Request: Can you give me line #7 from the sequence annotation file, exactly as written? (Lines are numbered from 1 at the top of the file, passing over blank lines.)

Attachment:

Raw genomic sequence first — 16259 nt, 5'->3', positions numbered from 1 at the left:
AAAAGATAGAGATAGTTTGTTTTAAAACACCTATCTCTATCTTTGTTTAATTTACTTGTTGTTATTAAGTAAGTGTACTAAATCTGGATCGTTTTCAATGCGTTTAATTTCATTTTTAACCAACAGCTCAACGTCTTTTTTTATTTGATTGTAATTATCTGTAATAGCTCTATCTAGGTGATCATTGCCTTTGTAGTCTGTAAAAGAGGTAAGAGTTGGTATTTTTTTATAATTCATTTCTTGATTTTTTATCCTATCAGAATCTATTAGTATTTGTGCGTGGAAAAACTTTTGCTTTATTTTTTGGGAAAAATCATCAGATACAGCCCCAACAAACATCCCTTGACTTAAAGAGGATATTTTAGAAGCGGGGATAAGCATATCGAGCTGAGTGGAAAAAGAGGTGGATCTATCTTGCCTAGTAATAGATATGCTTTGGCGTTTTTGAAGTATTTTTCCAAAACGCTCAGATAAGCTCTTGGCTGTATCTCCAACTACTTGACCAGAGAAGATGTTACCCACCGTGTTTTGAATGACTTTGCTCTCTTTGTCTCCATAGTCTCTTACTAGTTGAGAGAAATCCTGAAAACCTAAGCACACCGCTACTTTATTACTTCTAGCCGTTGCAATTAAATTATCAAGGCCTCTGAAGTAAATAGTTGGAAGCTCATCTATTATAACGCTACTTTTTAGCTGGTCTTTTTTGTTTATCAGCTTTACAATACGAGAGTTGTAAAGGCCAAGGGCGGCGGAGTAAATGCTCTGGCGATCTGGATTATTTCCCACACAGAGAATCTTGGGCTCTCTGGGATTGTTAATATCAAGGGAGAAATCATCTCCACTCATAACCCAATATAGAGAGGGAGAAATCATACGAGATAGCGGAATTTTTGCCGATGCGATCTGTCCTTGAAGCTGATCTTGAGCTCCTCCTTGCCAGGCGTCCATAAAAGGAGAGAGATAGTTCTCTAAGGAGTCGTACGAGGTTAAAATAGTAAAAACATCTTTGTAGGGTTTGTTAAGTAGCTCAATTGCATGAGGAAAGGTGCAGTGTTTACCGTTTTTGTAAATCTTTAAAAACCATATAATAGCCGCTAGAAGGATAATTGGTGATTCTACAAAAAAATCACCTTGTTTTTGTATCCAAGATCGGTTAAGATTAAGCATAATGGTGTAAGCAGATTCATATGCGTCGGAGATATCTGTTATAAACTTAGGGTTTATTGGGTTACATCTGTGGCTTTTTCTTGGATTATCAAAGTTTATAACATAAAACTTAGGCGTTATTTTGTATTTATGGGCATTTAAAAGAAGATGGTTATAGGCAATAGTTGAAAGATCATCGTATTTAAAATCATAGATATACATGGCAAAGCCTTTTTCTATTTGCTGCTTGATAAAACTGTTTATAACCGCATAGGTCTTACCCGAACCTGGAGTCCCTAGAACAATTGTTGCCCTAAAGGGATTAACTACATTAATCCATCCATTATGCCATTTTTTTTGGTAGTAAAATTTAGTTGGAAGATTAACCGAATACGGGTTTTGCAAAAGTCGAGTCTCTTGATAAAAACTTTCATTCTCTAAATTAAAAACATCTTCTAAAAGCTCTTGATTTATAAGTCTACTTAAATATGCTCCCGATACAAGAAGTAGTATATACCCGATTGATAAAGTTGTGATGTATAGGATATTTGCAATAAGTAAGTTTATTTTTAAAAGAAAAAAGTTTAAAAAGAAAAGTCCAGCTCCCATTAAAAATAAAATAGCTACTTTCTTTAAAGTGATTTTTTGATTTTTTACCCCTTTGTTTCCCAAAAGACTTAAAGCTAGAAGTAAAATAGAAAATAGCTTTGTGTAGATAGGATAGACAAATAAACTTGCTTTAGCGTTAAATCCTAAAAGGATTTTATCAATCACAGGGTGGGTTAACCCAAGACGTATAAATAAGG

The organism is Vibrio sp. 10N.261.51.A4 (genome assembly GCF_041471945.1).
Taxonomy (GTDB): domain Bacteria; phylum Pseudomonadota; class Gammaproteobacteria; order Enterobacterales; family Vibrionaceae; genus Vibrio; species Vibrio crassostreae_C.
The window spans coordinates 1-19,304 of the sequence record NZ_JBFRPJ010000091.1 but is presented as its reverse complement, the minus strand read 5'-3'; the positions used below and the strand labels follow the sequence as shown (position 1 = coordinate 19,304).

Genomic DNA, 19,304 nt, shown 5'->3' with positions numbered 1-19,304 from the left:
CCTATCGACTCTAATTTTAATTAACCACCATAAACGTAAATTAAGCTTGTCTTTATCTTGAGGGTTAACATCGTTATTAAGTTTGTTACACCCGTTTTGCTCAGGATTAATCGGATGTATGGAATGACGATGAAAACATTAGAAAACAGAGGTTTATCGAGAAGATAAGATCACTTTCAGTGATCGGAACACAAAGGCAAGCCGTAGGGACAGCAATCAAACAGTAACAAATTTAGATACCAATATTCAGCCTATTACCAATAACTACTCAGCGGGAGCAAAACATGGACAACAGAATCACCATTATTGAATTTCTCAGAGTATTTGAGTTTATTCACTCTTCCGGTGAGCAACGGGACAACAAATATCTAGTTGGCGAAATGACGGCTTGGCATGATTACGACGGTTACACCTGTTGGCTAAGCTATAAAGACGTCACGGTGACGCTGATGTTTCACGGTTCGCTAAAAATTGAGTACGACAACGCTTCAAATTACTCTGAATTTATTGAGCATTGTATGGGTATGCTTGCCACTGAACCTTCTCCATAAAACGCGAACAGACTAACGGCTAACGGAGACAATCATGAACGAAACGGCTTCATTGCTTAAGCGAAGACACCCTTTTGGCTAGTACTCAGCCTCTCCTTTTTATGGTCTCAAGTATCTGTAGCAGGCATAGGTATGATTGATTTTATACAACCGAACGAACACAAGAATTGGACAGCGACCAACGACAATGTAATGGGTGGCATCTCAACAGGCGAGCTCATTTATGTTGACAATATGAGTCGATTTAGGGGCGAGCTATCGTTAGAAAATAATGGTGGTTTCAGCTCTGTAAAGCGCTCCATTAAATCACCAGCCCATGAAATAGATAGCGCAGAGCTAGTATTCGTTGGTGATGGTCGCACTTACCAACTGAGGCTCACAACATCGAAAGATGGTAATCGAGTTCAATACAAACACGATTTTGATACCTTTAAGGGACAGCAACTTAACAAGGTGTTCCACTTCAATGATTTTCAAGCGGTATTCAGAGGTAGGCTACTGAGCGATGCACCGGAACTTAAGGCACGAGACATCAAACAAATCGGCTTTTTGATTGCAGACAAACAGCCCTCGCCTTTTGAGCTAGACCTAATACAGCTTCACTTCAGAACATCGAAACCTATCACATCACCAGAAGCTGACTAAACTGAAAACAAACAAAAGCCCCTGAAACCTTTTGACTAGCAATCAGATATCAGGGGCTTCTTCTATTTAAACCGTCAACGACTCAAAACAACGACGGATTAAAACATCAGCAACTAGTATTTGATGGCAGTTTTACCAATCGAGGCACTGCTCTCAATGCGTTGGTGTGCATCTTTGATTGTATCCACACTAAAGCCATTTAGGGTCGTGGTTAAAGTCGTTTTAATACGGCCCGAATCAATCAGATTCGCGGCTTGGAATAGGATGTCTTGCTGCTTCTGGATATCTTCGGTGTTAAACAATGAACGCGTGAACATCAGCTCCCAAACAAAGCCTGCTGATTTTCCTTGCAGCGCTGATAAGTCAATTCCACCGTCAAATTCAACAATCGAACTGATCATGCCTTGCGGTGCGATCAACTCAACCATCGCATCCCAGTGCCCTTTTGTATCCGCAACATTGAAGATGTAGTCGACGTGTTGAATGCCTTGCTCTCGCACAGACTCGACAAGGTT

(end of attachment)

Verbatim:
CCTATCGACTCTAATTTTAATTAACCACCATAAACGTAAATTAAGCTTGTCTTTATCTTGAGGGTTAACATCGTTATTAAGTTTGTTACACCCGTTTTGCTCAGGATTAATCGGATGTATGGAATGACGATGAAAACATTAGAAAACAGAGGTTTATCGAGAAGATAAGATCACTTTCAGTGATCGGAACACAAAGGCAAGCCGTAGGGACAGCAATCAAACAGTAACAAATTTAGATACCAATATTCAGCCTATTACCAATAACTACTCAGCGGGAGCAAAACATGGACAACAGAATCACCATTATTGAATTTCTCAGAGTATTTGAGTTTATTCACTCTTCCGGTGAGCAACGGGACAACAAATATCTAGTTGGCGAAATGACGGCTTGGCATGATTACGACGGTTACACCTGTTGGCTAAGCTATAAAGACGTCACGGTGACGCTGATGTTTCACGGTTCGCTAAAAATTGAGTACGACAACGCTTCAAATTACTCTGAATTTATTGAGCATTGTATGGGTATGCTTGCCACTGAACCTTCTCCATAAAACGCGAACAGACTAACGGCTAACGGAGACAATCATGAACGAAACGGCTTCATTGCTTAAGCGAAGACACCCTTTTGGCTAGTACTCAGCCTCTCCTTTTTATGGTCTCAAGTATCTGTAGCAGGCATAGGTATGATTGATTTTATACAACCGAACGAACACAAGAATTGGACAGCGACCAACGACAATGTAATGGGTGGCATCTCAACAGGCGAGCTCATTTATGTTGACAATATGAGTCGATTTAGGGGCGAGCTATCGTTAGAAAATAATGGTGGTTTCAGCTCTGTAAAGCGCTCCATTAAATCACCAGCCCATGAAATAGATAGCGCAGAGCTAGTATTCGTTGGTGATGGTCGCACTTACCAACTGAGGCTCACAACATCGAAAGATGGTAATCGAGTTCAATACAAACACGATTTTGATACCTTTAAGGGACAGCAACTTAACAAGGTGTTCCACTTCAATGATTTTCAAGCGGTATTCAGAGGTAGGCTACTGAGCGATGCACCGGAACTTAAGGCACGAGACATCAAACAAATCGGCTTTTTGATTGCAGACAAACAGCCCTCGCCTTTTGAGCTAGACCTAATACAGCTTCACTTCAGAACATCGAAACCTATCACATCACCAGAAGCTGACTAAACTGAAAACAAACAAAAGCCCCTGAAACCTTTTGACTAGCAATCAGATATCAGGGGCTTCTTCTATTTAAACCGTCAACGACTCAAAACAACGACGGATTAAAACATCAGCAACTAGTATTTGATGGCAGTTTTACCAATCGAGGCACTGCTCTCAATGCGTTGGTGTGCATCTTTGATTGTATCCACACTAAAGCCATTTAGGGTCGTGGTTAAAGTCGTTTTAATACGGCCCGAATCAATCAGATTCGCGGCTTGGAATAGGATGTCTTGCTGCTTCTGGATATCTTCGGTGTTAAACAATGAACGCGTGAACATCAGCTCCCAAACAAAGCCTGCTGATTTTCCTTGCAGCGCTGATAAGTCAATTCCACCGTCAAATTCAACAATCGAACTGATCATGCCTTGCGGTGCGATCAACTCAACCATCGCATCCCAGTGCCCTTTTGTATCCGCAACATTGAAGATGTAGTCGACGTGTTGAATGCCTTGCTCTCGCACAGACTCGACAAGGTT